Boy-computer

Using Technology Responsibly

Questions to ask yourself

Ministries / Preteen / Technology/Social Media //

Do you use Prezi or PowerPoint? Do you allow students to use their iphones as Bibles? Do you communicate with your volunteers and parents via Facebook, text or email? None of these questions were relevant five years ago, but today they certainly are. The use of technology in preteen ministry is a given. As you prepare lessons and communicate with parents, volunteers and peers, you use Google, Facebook, Twitter, Pinterest, cmconnect, your favorite Bible apps, YouTube, and perhaps Instagram, Flicker, Tumblr, or Kik. Five years from now, these will be obsolete, replaced by technology we can’t imagine.

Here are some things we’ve learned about the use of technology.

  1. Use what works for you, your parents and volunteers. We were ready to start a Facebook account for our parents, but when we surveyed them, they politely asked us to stick with our weekly eblast. They didn’t want to have yet another place to check for info. We know other ministries for whom email is the least effective medium, because their parents are very connected to Facebook. Ask what’s best for your audience; then, follow their wishes.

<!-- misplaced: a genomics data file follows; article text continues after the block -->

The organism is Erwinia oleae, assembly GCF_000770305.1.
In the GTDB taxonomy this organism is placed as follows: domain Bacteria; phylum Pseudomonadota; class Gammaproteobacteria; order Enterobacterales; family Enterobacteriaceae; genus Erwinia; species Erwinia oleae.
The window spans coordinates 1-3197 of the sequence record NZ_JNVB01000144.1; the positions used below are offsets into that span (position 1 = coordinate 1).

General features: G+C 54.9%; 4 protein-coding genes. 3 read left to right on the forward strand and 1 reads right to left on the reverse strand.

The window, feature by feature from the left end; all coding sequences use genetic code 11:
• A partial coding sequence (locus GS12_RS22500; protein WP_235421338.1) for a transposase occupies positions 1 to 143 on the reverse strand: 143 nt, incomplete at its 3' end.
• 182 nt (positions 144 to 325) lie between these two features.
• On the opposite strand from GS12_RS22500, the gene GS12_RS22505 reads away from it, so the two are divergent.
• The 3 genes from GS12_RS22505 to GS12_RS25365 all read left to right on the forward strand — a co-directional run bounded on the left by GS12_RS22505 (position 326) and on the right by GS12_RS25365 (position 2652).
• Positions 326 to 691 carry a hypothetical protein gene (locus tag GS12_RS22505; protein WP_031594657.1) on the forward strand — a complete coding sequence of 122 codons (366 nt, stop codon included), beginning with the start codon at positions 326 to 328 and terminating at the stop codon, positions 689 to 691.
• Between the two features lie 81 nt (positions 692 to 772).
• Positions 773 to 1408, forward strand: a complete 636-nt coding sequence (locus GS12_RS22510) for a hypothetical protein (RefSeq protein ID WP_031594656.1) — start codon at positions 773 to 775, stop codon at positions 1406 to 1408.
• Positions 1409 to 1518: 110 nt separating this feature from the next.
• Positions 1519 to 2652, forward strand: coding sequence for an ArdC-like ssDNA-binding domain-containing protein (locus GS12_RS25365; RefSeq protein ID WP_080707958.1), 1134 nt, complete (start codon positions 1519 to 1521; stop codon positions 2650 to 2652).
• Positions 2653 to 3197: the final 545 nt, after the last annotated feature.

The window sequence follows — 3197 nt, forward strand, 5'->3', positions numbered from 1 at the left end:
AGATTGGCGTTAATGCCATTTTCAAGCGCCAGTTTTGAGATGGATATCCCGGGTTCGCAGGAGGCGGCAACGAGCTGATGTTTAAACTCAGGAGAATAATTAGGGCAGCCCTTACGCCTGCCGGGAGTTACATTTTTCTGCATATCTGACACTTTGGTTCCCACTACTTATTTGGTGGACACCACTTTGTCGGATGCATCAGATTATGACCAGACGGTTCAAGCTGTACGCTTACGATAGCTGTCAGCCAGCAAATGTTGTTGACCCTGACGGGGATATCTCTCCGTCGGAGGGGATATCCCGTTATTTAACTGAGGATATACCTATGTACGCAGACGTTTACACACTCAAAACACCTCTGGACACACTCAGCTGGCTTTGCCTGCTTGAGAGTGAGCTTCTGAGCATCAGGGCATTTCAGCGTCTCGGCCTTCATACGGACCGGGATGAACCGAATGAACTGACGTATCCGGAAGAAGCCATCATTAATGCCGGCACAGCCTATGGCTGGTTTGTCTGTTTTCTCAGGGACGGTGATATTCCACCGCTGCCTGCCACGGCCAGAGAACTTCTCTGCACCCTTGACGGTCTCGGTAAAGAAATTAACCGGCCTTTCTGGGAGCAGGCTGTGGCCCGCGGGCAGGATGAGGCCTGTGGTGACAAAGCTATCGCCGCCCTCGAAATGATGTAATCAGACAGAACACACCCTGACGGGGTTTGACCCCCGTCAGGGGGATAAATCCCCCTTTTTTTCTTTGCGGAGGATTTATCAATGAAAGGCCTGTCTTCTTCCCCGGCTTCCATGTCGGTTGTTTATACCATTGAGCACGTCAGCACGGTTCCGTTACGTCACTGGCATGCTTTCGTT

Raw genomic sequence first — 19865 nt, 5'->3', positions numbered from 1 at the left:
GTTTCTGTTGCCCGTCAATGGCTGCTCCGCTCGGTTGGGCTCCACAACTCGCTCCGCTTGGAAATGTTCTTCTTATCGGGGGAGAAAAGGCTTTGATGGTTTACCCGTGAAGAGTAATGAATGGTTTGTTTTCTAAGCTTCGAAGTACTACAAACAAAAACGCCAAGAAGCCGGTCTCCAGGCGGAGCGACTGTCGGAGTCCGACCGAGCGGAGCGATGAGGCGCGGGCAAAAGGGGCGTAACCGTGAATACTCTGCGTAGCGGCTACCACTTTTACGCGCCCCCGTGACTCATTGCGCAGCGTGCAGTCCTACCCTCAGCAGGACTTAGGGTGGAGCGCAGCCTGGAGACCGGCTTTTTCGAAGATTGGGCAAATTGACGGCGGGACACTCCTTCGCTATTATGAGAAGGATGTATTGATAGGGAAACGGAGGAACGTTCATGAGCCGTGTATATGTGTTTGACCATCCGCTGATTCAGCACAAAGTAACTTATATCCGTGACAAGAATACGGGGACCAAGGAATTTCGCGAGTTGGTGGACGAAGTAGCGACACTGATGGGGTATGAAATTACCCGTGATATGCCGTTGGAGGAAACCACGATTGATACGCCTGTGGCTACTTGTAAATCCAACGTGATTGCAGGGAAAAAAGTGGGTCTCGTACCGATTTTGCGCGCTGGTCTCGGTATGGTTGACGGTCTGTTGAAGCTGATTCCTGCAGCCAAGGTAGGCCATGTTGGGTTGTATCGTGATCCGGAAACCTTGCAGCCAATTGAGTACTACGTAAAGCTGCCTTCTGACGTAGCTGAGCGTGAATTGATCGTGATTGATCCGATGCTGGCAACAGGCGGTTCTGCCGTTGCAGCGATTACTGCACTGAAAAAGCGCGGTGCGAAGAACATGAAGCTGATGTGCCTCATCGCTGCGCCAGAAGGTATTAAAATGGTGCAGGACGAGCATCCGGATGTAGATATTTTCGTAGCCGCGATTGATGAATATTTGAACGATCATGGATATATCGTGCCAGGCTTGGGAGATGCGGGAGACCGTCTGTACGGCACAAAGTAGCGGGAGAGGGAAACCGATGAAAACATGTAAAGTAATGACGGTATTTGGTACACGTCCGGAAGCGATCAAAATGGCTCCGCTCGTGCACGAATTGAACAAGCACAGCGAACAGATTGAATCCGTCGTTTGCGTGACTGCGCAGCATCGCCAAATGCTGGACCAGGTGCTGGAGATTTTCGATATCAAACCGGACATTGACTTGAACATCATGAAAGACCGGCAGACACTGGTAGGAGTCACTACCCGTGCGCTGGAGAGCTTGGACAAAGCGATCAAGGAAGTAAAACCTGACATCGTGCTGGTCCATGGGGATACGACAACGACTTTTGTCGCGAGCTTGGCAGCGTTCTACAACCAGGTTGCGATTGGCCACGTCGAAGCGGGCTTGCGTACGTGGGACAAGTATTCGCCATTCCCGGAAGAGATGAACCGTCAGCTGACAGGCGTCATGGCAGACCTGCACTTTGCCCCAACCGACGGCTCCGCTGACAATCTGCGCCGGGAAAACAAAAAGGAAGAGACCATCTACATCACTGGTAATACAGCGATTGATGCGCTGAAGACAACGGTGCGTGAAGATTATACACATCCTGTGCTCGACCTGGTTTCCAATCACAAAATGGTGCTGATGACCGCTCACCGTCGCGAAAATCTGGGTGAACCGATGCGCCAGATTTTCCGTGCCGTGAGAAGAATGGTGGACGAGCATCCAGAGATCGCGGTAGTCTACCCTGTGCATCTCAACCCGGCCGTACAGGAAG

2. Don’t be afraid of technology, but maintain a healthy respect for it. Yes, there are many downfalls of technology. There are also some great upsides. If you don’t understand some aspects of technology, find someone who does and learn from them. Let your students explain it to you.
  3. Make sure you’re using technology for the right reasons. Don’t do it to show off or draw attention to yourself. Do use it to draw students, parents and volunteers closer to Christ. Don’t shut it down, because you don’t have it or don’t want to use it. Don’t use it to boost your personal morale by having friends you don’t know or because someone told you to use it. Do use it to grab students’ attention and communicate effectively with your volunteers and parents. Do use it to point to Jesus and tell everyone in the most effective way possible about Him.